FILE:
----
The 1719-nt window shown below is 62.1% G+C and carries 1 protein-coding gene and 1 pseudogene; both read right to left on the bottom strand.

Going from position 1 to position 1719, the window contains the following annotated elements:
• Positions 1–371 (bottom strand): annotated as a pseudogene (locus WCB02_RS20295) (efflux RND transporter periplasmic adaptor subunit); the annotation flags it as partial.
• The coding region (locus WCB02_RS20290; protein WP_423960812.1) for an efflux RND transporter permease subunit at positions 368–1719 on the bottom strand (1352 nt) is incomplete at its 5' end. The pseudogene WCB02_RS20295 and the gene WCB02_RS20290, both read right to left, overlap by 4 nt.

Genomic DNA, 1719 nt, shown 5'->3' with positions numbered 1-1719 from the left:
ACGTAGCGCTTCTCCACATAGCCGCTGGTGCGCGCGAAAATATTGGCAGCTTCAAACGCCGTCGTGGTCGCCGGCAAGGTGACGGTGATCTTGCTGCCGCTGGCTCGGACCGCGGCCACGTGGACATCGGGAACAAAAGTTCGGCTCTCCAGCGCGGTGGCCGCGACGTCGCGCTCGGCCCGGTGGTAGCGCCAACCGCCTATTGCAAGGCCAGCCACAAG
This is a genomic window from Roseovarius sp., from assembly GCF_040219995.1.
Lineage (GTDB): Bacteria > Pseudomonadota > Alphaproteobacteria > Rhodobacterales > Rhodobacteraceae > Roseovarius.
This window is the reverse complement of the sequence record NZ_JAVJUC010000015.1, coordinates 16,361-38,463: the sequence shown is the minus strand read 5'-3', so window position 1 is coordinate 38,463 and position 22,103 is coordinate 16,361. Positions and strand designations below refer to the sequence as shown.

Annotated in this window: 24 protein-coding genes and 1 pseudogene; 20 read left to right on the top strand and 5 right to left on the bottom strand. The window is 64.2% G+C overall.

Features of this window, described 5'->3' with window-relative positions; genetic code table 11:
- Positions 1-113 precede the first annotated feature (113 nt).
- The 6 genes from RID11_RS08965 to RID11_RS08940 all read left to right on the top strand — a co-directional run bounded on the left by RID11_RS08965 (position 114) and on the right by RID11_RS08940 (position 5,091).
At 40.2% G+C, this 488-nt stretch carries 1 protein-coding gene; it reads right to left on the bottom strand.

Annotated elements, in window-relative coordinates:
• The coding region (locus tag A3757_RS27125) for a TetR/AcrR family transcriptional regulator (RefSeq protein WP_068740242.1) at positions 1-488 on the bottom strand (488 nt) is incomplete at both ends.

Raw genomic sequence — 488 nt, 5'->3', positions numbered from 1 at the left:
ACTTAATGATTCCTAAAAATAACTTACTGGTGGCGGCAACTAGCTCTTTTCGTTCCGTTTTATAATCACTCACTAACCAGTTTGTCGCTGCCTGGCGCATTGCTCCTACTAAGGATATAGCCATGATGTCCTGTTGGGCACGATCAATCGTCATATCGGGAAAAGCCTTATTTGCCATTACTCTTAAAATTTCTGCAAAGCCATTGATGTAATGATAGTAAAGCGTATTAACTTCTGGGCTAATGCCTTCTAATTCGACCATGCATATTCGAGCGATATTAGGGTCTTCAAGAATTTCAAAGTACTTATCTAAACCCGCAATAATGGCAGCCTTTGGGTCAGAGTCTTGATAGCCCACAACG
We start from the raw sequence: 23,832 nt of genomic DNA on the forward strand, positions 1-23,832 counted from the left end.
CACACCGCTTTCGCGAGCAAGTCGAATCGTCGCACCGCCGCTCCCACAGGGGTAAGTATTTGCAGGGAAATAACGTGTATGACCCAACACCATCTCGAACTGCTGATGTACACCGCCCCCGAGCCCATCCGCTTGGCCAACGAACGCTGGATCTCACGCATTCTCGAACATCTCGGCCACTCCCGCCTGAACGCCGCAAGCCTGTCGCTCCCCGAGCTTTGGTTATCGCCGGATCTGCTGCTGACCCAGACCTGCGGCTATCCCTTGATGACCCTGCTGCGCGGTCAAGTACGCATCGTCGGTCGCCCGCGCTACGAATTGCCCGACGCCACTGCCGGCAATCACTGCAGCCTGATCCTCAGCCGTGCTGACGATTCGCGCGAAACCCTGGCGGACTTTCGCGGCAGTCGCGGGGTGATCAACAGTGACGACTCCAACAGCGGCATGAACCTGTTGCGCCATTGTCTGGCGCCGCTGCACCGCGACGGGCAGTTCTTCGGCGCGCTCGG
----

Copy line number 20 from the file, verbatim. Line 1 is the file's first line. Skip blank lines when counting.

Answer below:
CACACCGCTTTCGCGAGCAAGTCGAATCGTCGCACCGCCGCTCCCACAGGGGTAAGTATTTGCAGGGAAATAACGTGTATGACCCAACACCATCTCGAACTGCTGATGTACACCGCCCCCGAGCCCATCCGCTTGGCCAACGAACGCTGGATCTCACGCATTCTCGAACATCTCGGCCACTCCCGCCTGAACGCCGCAAGCCTGTCGCTCCCCGAGCTTTGGTTATCGCCGGATCTGCTGCTGACCCAGACCTGCGGCTATCCCTTGATGACCCTGCTGCGCGGTCAAGTACGCATCGTCGGTCGCCCGCGCTACGAATTGCCCGACGCCACTGCCGGCAATCACTGCAGCCTGATCCTCAGCCGTGCTGACGATTCGCGCGAAACCCTGGCGGACTTTCGCGGCAGTCGCGGGGTGATCAACAGTGACGACTCCAACAGCGGCATGAACCTGTTGCGCCATTGTCTGGCGCCGCTGCACCGCGACGGGCAGTTCTTCGGCGCGCTCGG